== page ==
August 29, 2022, 2:31 pm
*All data/analysis is from/for PPR formats
When we say “finding value” in the draft, we mean finding expected fantasy production that outweighs the cost of the draft position. Leagues are won by managers who can work their value magic with enough of their draft capital where the sum of its parts creates a winning team. With mere days before the regular season opener between the Bills and Rams, a great way to prepare for your drafts is to observe the trends in average draft position, or ADP. I’ll be referring to ADP in full-point PPR scoring as aggregated by FantasyPros across five different sites (ESPN, NFL.com, RTSports, Fantrax, Sleeper) for a larger sample size of data. Any reference to expert consensus ranks (or ECR) are also from FantasyPros. If you’re a Sports Ethos premium subscriber (great time to grab FantasyPass before the season starts), you can find JP Sticco’s positional draft rankings as another reference point with insightful blurbs on every single player. Below are players at each position who I think should be faded at their current ADP or “paraded” — ones you’ll want to celebrate for landing at or below their ADP who will hopefully help you bask in the fantasy title ticker-tape by season’s end.
QB to Parade
Kirk Cousins, Vikings (ADP: QB15 – 111th overall, ECR: QB14)
Captain Kirk has steered a steady fantasy ship for a while now but hasn’t really garnered the respect he deserves from drafters and rankers. Despite being ranked as a fantasy backup, Cousins has finished as a top-12 QB in six of his past seven seasons where he has also been a model of durability with 15-plus games played in all seven years. He also has the distinction of finishing with a QBR of 100-plus in three straight years, something none of the QBs ranked ahead of him can say. The most impressive part of that might be that he did this despite a lackluster pass blocking unit (read more on that in Stephen Vidovich’s offensive line ranks available for subscribers) that forced him to make the most pressured throws of any QB in 2021. If that unit can improve even slightly with the additions made in the draft and free agency, you have to like Cousins’ ceiling after he just posted the sixth-best clean pocket completion percentage (74%). His new head coach is Kevin O’Connell, a former quarterback himself who was most recently OC in LA and helped make Matthew Stafford a Super Bowl-winning QB. O’Connell was actually also Cousins’ position coach back in Washington, so that pre-existing rapport should inspire confidence. The optimism in this new coaching staff’s offensive scheme is also palpable with what we hear from some of the offensive players this preseason. Seriously, find someone who talks about you the way Justin Jefferson talks about this new offensive scheme that produced one of the biggest ADP smashers at WR last year in Cooper Kupp. Don’t forget that Adam Thielen also wasn’t totally right last year health-wise and ultimately got ankle surgery in December. Reports out of training camp say Thielen is healthy and “looks more like his previous self.” That’s a scary thought considering even while not fully healthy, this guy still scored 24 receiving TDs combined over the past two seasons. The Vikings seem bullish on KJ Osborn entering his third year and you already know how I feel about Irv Smith Jr. from my tight end breakouts article. If Dalvin Cook can also stay healthy, this offense has all the pieces in place to explode with the new, more offensively-aggressive coaching staff.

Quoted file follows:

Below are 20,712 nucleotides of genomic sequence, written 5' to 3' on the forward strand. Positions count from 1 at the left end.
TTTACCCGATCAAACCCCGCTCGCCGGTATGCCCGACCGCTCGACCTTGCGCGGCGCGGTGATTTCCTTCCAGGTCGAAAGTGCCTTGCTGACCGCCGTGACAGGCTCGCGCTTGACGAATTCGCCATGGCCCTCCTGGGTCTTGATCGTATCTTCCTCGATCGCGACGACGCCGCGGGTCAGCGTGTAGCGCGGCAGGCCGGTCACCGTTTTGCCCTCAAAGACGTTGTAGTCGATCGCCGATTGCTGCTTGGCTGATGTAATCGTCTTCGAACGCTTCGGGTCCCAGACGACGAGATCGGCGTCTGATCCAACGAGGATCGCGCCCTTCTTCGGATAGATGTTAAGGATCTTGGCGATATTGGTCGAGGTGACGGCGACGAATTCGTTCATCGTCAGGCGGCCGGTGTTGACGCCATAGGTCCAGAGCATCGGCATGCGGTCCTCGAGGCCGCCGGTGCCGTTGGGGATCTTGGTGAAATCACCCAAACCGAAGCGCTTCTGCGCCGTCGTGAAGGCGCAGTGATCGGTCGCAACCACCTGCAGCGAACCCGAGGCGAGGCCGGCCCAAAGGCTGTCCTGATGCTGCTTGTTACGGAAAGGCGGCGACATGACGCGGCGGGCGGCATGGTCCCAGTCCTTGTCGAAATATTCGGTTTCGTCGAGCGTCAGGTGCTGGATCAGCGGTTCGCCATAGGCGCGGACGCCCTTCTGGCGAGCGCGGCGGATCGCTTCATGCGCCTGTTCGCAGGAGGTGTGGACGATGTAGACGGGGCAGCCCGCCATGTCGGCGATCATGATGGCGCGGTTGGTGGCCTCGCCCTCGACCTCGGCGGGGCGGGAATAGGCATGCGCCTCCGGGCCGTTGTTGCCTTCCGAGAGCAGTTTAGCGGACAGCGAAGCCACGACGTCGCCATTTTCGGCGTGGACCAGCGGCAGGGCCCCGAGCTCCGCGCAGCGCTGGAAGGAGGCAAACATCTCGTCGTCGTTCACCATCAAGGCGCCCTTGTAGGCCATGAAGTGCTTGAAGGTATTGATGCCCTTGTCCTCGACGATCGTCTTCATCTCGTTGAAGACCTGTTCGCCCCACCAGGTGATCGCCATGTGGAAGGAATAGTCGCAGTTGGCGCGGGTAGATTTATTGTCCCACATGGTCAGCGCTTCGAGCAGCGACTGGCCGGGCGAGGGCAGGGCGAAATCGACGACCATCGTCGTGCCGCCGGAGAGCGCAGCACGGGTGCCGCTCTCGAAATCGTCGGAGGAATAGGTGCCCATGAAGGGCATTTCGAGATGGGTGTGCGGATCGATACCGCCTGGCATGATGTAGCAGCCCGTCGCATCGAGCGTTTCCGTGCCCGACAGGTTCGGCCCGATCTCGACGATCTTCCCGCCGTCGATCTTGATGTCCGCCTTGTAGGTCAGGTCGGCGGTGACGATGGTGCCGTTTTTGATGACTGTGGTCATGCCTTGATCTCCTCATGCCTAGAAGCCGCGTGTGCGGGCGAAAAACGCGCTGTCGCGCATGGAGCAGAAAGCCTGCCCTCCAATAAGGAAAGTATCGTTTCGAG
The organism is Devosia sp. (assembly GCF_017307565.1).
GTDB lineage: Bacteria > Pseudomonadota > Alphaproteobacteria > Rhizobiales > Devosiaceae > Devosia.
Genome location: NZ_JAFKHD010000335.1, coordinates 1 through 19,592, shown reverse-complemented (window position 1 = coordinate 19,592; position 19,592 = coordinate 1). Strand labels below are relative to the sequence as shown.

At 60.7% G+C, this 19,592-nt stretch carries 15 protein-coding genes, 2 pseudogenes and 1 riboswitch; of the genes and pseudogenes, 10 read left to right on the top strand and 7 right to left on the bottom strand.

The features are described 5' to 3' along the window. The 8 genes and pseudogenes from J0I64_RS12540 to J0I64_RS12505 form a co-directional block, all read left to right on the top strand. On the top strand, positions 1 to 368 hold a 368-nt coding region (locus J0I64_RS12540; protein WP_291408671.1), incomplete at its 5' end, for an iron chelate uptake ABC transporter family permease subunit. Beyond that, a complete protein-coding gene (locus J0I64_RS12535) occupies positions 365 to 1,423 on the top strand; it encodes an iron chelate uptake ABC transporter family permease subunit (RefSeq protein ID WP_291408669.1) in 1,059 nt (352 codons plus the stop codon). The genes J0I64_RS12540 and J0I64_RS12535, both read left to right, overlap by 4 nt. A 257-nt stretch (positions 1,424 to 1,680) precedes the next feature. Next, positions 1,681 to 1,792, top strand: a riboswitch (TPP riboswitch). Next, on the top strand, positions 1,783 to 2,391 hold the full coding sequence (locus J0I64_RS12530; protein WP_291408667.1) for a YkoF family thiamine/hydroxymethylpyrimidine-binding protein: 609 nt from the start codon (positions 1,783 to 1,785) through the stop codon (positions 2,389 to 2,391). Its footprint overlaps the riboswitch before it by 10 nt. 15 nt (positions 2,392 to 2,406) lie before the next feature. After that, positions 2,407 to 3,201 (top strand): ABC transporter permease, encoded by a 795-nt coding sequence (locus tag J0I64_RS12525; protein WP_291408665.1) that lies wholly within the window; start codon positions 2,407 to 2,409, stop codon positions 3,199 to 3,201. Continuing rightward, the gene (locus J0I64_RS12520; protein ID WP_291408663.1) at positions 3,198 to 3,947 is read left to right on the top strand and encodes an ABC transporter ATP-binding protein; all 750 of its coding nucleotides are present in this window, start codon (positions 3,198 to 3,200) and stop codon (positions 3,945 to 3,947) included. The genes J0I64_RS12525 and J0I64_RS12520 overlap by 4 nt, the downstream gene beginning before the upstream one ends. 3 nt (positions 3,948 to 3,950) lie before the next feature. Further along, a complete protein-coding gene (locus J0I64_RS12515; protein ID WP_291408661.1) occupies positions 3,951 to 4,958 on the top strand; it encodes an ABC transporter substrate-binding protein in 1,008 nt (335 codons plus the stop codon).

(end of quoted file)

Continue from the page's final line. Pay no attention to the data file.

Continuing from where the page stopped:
QB to Fade
Jalen Hurts, Eagles (ADP: QB7 – 61st overall, ECR: QB6)